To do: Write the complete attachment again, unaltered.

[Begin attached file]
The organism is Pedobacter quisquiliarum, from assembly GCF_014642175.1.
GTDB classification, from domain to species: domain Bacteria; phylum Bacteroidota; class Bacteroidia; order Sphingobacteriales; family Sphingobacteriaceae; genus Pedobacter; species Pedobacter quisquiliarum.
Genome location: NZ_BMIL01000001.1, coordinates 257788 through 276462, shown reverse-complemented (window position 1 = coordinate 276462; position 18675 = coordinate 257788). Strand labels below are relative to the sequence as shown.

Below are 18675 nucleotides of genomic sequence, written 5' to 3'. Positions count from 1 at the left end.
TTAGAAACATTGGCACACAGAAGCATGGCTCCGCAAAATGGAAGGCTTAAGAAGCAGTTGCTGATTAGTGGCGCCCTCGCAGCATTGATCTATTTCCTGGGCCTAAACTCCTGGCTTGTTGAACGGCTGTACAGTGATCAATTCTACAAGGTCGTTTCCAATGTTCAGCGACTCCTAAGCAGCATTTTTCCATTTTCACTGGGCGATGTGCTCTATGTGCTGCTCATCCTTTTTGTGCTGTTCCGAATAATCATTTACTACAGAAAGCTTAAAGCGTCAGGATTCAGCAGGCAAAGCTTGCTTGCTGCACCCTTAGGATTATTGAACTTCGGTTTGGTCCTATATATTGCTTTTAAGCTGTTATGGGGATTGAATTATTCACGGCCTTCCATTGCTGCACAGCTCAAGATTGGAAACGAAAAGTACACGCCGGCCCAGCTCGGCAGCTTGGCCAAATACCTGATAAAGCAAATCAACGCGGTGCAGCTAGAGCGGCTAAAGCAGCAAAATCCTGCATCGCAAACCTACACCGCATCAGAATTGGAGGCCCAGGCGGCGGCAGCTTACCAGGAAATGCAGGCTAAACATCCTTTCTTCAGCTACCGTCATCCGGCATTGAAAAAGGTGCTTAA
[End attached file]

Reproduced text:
The organism is Pedobacter quisquiliarum, from assembly GCF_014642175.1.
GTDB classification, from domain to species: domain Bacteria; phylum Bacteroidota; class Bacteroidia; order Sphingobacteriales; family Sphingobacteriaceae; genus Pedobacter; species Pedobacter quisquiliarum.
Genome location: NZ_BMIL01000001.1, coordinates 257788 through 276462, shown reverse-complemented (window position 1 = coordinate 276462; position 18675 = coordinate 257788). Strand labels below are relative to the sequence as shown.

Below are 18675 nucleotides of genomic sequence, written 5' to 3'. Positions count from 1 at the left end.
TTAGAAACATTGGCACACAGAAGCATGGCTCCGCAAAATGGAAGGCTTAAGAAGCAGTTGCTGATTAGTGGCGCCCTCGCAGCATTGATCTATTTCCTGGGCCTAAACTCCTGGCTTGTTGAACGGCTGTACAGTGATCAATTCTACAAGGTCGTTTCCAATGTTCAGCGACTCCTAAGCAGCATTTTTCCATTTTCACTGGGCGATGTGCTCTATGTGCTGCTCATCCTTTTTGTGCTGTTCCGAATAATCATTTACTACAGAAAGCTTAAAGCGTCAGGATTCAGCAGGCAAAGCTTGCTTGCTGCACCCTTAGGATTATTGAACTTCGGTTTGGTCCTATATATTGCTTTTAAGCTGTTATGGGGATTGAATTATTCACGGCCTTCCATTGCTGCACAGCTCAAGATTGGAAACGAAAAGTACACGCCGGCCCAGCTCGGCAGCTTGGCCAAATACCTGATAAAGCAAATCAACGCGGTGCAGCTAGAGCGGCTAAAGCAGCAAAATCCTGCATCGCAAACCTACACCGCATCAGAATTGGAGGCCCAGGCGGCGGCAGCTTACCAGGAAATGCAGGCTAAACATCCTTTCTTCAGCTACCGTCATCCGGCATTGAAAAAGGTGCTTAA